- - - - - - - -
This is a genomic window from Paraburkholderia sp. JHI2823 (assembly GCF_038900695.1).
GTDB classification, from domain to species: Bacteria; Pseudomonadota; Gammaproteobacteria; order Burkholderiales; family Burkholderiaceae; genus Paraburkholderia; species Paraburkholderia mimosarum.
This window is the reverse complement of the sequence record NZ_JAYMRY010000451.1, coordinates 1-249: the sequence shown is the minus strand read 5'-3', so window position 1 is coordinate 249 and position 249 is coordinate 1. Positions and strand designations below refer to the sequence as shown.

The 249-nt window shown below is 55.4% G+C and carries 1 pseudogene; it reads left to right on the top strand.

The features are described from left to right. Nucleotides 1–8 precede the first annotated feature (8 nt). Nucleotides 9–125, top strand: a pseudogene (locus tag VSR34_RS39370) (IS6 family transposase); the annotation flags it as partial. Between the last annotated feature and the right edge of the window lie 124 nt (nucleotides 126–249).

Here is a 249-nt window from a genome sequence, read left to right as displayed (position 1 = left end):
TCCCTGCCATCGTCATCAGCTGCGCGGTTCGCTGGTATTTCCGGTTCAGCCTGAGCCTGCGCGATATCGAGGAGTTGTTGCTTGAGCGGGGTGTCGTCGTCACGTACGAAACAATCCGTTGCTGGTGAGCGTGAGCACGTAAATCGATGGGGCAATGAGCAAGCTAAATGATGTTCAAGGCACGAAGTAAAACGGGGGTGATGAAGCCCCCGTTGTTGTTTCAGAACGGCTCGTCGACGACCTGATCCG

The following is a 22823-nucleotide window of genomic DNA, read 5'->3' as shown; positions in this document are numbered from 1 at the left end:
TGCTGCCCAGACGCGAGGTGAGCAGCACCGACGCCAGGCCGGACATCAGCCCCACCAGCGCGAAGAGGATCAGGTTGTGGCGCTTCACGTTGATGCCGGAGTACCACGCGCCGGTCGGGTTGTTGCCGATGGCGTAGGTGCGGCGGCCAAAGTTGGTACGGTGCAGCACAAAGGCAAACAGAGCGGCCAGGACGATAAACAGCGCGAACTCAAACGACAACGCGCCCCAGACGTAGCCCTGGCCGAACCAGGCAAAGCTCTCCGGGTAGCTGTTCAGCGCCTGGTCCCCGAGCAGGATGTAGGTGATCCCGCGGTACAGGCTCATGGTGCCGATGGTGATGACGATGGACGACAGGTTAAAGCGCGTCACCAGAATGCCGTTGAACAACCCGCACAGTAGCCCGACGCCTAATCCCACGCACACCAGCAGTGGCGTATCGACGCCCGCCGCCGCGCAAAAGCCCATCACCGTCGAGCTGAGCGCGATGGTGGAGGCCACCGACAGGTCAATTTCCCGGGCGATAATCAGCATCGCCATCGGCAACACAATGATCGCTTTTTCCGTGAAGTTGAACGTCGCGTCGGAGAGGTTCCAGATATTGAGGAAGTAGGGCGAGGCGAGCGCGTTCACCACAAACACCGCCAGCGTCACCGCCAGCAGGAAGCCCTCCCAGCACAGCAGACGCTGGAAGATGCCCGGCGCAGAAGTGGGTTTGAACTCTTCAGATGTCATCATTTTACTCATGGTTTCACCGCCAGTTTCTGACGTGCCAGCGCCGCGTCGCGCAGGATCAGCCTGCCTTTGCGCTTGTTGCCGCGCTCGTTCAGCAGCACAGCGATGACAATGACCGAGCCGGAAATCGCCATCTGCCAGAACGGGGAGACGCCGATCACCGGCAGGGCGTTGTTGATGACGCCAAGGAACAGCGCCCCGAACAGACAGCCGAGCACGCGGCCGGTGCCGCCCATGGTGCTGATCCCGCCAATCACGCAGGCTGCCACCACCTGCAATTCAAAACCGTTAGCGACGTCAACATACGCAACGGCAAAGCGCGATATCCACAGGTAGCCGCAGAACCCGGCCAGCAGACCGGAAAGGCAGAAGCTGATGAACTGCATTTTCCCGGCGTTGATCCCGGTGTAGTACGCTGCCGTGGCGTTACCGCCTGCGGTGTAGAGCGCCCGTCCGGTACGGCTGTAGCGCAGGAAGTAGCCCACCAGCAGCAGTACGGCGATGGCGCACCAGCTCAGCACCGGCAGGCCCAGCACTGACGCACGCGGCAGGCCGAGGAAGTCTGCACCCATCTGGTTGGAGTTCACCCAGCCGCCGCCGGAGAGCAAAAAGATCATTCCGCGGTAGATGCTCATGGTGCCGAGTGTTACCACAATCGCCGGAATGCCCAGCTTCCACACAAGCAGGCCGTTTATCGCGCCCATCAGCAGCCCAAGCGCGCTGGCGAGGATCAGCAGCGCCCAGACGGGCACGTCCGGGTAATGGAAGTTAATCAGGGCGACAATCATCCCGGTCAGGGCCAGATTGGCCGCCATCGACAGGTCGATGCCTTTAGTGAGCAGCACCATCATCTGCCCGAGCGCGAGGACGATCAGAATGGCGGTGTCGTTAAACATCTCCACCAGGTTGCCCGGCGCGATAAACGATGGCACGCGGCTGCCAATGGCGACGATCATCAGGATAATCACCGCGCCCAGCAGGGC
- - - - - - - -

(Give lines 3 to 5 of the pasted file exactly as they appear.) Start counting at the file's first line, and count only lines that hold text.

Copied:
This window is the reverse complement of the sequence record NZ_JAYMRY010000451.1, coordinates 1-249: the sequence shown is the minus strand read 5'-3', so window position 1 is coordinate 249 and position 249 is coordinate 1. Positions and strand designations below refer to the sequence as shown.

The 249-nt window shown below is 55.4% G+C and carries 1 pseudogene; it reads left to right on the top strand.

The features are described from left to right. Nucleotides 1–8 precede the first annotated feature (8 nt). Nucleotides 9–125, top strand: a pseudogene (locus tag VSR34_RS39370) (IS6 family transposase); the annotation flags it as partial. Between the last annotated feature and the right edge of the window lie 124 nt (nucleotides 126–249).